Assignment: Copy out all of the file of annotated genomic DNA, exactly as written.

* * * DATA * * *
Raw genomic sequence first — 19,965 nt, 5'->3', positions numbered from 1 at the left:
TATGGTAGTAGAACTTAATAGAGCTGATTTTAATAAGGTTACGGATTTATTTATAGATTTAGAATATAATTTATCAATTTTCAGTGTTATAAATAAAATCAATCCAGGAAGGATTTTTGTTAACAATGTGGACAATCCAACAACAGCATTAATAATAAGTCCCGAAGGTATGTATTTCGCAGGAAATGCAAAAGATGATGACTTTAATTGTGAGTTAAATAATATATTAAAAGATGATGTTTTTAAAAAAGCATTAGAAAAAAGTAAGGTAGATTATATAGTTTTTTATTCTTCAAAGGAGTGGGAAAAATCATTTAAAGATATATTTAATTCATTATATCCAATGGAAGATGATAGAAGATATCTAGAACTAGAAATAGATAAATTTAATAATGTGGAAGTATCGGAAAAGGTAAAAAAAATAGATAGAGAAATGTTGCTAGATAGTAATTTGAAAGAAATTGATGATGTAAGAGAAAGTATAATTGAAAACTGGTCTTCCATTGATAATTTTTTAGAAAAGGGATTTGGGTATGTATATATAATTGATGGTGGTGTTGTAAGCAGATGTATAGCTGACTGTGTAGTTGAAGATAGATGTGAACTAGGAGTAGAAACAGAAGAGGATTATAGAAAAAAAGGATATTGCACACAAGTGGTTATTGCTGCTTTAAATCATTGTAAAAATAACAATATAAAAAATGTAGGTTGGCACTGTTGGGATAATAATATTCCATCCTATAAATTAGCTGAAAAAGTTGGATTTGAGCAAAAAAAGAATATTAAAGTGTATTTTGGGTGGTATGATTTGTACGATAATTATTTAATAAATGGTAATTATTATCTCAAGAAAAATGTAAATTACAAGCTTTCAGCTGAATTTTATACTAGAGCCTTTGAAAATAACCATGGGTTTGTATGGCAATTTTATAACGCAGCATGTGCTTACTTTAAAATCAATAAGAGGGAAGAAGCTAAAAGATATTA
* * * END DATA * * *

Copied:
Raw genomic sequence first — 19,965 nt, 5'->3', positions numbered from 1 at the left:
TATGGTAGTAGAACTTAATAGAGCTGATTTTAATAAGGTTACGGATTTATTTATAGATTTAGAATATAATTTATCAATTTTCAGTGTTATAAATAAAATCAATCCAGGAAGGATTTTTGTTAACAATGTGGACAATCCAACAACAGCATTAATAATAAGTCCCGAAGGTATGTATTTCGCAGGAAATGCAAAAGATGATGACTTTAATTGTGAGTTAAATAATATATTAAAAGATGATGTTTTTAAAAAAGCATTAGAAAAAAGTAAGGTAGATTATATAGTTTTTTATTCTTCAAAGGAGTGGGAAAAATCATTTAAAGATATATTTAATTCATTATATCCAATGGAAGATGATAGAAGATATCTAGAACTAGAAATAGATAAATTTAATAATGTGGAAGTATCGGAAAAGGTAAAAAAAATAGATAGAGAAATGTTGCTAGATAGTAATTTGAAAGAAATTGATGATGTAAGAGAAAGTATAATTGAAAACTGGTCTTCCATTGATAATTTTTTAGAAAAGGGATTTGGGTATGTATATATAATTGATGGTGGTGTTGTAAGCAGATGTATAGCTGACTGTGTAGTTGAAGATAGATGTGAACTAGGAGTAGAAACAGAAGAGGATTATAGAAAAAAAGGATATTGCACACAAGTGGTTATTGCTGCTTTAAATCATTGTAAAAATAACAATATAAAAAATGTAGGTTGGCACTGTTGGGATAATAATATTCCATCCTATAAATTAGCTGAAAAAGTTGGATTTGAGCAAAAAAAGAATATTAAAGTGTATTTTGGGTGGTATGATTTGTACGATAATTATTTAATAAATGGTAATTATTATCTCAAGAAAAATGTAAATTACAAGCTTTCAGCTGAATTTTATACTAGAGCCTTTGAAAATAACCATGGGTTTGTATGGCAATTTTATAACGCAGCATGTGCTTACTTTAAAATCAATAAGAGGGAAGAAGCTAAAAGATATTA